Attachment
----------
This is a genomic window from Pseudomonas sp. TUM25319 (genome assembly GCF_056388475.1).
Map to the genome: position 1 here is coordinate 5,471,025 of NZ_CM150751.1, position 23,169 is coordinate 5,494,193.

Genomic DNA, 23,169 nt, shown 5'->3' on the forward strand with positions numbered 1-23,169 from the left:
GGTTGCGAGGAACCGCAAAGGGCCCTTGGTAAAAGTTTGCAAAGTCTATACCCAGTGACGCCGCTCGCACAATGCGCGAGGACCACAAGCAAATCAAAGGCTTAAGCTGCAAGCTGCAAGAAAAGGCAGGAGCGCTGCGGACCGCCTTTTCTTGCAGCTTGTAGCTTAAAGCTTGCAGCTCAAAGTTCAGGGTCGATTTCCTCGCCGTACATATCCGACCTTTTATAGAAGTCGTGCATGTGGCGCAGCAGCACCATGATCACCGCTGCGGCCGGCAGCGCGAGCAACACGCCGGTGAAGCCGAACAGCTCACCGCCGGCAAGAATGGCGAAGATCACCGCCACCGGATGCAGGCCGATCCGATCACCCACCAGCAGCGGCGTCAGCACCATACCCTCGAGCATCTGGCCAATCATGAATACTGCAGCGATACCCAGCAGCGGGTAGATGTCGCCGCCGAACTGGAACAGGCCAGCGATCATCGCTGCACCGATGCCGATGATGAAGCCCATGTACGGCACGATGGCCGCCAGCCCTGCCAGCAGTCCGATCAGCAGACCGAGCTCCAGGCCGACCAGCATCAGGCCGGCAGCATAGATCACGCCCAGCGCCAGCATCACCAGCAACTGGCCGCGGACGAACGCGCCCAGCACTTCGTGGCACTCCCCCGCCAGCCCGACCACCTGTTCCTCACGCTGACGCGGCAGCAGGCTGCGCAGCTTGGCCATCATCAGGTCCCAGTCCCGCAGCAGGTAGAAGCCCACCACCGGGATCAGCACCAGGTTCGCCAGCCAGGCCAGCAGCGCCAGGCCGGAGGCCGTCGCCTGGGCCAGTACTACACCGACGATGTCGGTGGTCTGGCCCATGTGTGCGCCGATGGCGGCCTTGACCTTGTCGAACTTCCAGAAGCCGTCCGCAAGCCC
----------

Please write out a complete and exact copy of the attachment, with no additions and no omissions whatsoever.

This is a genomic window from Pseudomonas sp. TUM25319 (genome assembly GCF_056388475.1).
Map to the genome: position 1 here is coordinate 5,471,025 of NZ_CM150751.1, position 23,169 is coordinate 5,494,193.

Genomic DNA, 23,169 nt, shown 5'->3' on the forward strand with positions numbered 1-23,169 from the left:
GGTTGCGAGGAACCGCAAAGGGCCCTTGGTAAAAGTTTGCAAAGTCTATACCCAGTGACGCCGCTCGCACAATGCGCGAGGACCACAAGCAAATCAAAGGCTTAAGCTGCAAGCTGCAAGAAAAGGCAGGAGCGCTGCGGACCGCCTTTTCTTGCAGCTTGTAGCTTAAAGCTTGCAGCTCAAAGTTCAGGGTCGATTTCCTCGCCGTACATATCCGACCTTTTATAGAAGTCGTGCATGTGGCGCAGCAGCACCATGATCACCGCTGCGGCCGGCAGCGCGAGCAACACGCCGGTGAAGCCGAACAGCTCACCGCCGGCAAGAATGGCGAAGATCACCGCCACCGGATGCAGGCCGATCCGATCACCCACCAGCAGCGGCGTCAGCACCATACCCTCGAGCATCTGGCCAATCATGAATACTGCAGCGATACCCAGCAGCGGGTAGATGTCGCCGCCGAACTGGAACAGGCCAGCGATCATCGCTGCACCGATGCCGATGATGAAGCCCATGTACGGCACGATGGCCGCCAGCCCTGCCAGCAGTCCGATCAGCAGACCGAGCTCCAGGCCGACCAGCATCAGGCCGGCAGCATAGATCACGCCCAGCGCCAGCATCACCAGCAACTGGCCGCGGACGAACGCGCCCAGCACTTCGTGGCACTCCCCCGCCAGCCCGACCACCTGTTCCTCACGCTGACGCGGCAGCAGGCTGCGCAGCTTGGCCATCATCAGGTCCCAGTCCCGCAGCAGGTAGAAGCCCACCACCGGGATCAGCACCAGGTTCGCCAGCCAGGCCAGCAGCGCCAGGCCGGAGGCCGTCGCCTGGGCCAGTACTACACCGACGATGTCGGTGGTCTGGCCCATGTGTGCGCCGATGGCGGCCTTGACCTTGTCGAACTTCCAGAAGCCGTCCGCAAGCCC